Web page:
Sunday, December 28, 2014

Are we there yet? - a review of "TheTrip to Italy"

"The Trip to Italy," (Now on DVD) directed with some authorial input by Michael Winterbottom and starring comedians Steve Coogan as "Steve" and Rob Brydon as "Rob" who improvised their way around Italy, is essentially a "behind-the-scenes" view of a research trip for a travel article.  Steve is on a writing assignment from the Observer to produce an article on Italian food.  When Steve's girlfriend declines, his friend Rob agrees to accompany the writer on the adventure.

The film is "behind-the-scenes" because there is a comic dissociation from the ostensible intention: to write about the food.  The videography is on point with luscious panoramas of Italian hill towns, dramatic vistas of the Amalfi Coast and most importantly kitchen scenes of chefs at their work followed by mouthwatering closeups of exquisitely plated dishes.  Yet the two characters do not discuss the food except in the most off-handed and casual way.  We never get a clue as to how Steve will approach the subject of his writing assignment.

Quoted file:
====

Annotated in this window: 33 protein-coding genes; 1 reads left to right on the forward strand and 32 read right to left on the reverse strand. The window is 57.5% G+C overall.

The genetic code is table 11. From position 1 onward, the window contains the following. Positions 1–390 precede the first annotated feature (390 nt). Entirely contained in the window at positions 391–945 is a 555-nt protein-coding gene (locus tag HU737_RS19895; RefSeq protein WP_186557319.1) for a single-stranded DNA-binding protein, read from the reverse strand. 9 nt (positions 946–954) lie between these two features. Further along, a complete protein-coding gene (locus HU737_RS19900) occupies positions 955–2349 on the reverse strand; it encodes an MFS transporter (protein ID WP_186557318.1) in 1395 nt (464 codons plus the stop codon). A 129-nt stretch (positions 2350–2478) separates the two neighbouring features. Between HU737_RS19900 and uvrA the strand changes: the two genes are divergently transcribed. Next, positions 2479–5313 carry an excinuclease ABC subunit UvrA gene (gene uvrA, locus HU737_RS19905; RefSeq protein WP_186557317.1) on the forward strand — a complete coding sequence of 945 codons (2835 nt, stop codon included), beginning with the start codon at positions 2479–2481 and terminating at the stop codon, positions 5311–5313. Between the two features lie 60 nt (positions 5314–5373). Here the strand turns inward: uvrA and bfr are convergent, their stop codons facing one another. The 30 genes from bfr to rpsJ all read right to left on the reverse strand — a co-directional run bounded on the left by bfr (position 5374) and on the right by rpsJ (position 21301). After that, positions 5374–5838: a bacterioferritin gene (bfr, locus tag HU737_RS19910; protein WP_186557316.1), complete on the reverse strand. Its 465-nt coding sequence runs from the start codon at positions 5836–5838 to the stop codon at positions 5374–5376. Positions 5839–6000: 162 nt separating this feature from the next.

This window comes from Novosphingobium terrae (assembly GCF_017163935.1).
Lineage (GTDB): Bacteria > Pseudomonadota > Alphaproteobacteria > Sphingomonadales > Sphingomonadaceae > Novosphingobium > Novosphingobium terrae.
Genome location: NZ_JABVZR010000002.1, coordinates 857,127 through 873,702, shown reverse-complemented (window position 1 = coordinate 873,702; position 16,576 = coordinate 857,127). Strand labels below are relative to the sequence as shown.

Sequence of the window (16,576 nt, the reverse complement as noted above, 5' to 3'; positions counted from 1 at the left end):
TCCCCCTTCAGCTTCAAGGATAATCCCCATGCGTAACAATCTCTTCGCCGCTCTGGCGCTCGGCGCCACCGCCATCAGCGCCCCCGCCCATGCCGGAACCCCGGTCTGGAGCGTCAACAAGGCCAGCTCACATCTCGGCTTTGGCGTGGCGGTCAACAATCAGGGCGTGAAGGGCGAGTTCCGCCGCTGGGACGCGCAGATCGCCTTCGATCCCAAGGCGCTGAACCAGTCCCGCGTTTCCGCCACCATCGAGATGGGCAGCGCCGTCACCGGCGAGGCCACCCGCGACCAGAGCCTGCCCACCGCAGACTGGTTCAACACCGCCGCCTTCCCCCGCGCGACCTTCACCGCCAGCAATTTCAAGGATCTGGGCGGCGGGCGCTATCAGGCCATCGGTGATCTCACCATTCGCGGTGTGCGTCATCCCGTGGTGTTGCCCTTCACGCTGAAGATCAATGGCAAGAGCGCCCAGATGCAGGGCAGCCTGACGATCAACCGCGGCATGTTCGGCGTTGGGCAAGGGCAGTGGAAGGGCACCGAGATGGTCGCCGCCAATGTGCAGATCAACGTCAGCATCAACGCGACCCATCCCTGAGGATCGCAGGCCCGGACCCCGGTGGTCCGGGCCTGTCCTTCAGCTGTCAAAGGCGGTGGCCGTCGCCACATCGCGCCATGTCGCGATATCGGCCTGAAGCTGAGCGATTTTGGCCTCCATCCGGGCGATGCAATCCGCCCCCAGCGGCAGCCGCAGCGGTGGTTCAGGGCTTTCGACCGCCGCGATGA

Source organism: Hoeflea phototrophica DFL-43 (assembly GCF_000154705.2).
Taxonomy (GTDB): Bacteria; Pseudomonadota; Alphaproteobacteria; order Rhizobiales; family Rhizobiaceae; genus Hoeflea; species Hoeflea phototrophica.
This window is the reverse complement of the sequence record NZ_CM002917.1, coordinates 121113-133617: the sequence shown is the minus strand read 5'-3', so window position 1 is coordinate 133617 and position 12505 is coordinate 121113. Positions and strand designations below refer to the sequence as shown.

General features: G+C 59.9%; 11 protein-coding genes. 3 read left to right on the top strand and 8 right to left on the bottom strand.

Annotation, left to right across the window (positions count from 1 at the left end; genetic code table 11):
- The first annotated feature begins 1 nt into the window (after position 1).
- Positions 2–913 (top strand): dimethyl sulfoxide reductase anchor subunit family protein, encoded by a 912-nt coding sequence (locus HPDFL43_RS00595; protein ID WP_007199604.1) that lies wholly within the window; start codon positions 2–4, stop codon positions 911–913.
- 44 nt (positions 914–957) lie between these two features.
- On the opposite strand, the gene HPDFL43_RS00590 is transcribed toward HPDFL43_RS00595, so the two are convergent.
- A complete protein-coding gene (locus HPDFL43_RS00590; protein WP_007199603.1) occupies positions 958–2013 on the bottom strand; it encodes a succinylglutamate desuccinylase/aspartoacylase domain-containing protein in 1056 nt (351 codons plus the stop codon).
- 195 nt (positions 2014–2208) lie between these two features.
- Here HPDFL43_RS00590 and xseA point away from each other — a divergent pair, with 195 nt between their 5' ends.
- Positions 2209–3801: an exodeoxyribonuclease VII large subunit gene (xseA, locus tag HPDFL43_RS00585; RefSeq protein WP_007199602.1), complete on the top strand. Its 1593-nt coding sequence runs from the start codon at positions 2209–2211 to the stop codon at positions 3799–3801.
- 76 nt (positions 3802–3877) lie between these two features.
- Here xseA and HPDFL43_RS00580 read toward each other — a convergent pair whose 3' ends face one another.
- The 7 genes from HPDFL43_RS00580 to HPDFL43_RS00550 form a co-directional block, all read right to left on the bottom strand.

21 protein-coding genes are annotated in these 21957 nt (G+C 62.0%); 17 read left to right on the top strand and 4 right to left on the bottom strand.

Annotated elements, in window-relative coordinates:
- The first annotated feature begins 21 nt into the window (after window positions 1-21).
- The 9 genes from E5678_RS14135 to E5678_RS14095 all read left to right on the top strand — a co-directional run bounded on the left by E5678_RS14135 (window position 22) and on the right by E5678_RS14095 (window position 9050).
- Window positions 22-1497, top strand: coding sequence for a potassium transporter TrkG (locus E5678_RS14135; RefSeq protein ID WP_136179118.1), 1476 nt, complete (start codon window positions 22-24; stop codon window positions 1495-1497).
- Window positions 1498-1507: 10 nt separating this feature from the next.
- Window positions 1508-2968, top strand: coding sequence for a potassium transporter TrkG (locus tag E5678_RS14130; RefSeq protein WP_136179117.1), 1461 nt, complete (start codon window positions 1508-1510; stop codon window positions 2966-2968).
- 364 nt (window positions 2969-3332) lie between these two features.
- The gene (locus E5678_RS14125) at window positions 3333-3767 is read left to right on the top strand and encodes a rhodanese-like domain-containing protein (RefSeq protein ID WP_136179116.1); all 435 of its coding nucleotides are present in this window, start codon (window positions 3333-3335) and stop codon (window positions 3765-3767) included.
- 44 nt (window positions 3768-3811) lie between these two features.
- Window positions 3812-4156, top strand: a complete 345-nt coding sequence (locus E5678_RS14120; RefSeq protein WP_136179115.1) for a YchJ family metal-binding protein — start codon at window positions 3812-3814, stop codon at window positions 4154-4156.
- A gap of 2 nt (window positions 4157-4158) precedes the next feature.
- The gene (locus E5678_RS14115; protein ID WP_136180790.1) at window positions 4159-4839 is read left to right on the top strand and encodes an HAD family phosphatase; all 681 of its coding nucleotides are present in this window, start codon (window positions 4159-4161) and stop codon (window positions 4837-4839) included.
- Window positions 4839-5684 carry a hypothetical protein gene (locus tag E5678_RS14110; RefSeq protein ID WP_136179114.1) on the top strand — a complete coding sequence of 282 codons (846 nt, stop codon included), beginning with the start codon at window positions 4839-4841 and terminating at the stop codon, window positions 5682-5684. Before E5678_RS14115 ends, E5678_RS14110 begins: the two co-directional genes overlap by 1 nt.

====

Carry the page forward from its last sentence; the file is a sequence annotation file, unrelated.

The action is entirely occupied with the rolling dialogue between Steve and Rob on the road as they drive, waiting for a meal to be served, as they dine and when they stop at historical landmarks of the romantic poets.  Neither the dialogue, nor the characters do much developing and in the end we forced to resign ourselves solely to eavesdropping on a meandering conversation between friends.

This film fills the "I don't have any witty friends available, so I'll hang out with these two guys for awhile," niche.  And they are witty, sometimes.  Then again there are times when one or the other just becomes annoying, or worse, tiresome.  Early on Steve gets Rob to promise that he will not do impressions.  Unfortunately, Rob doesn't keep the promise.  

There are amusing conversational performances and interactions by Steve and Rob, but in the end I was glad I only had to endure the 115 minute film version of the weeklong road-trip.  When the credits rolled, I was left with a sense of gratitude for my own friends.

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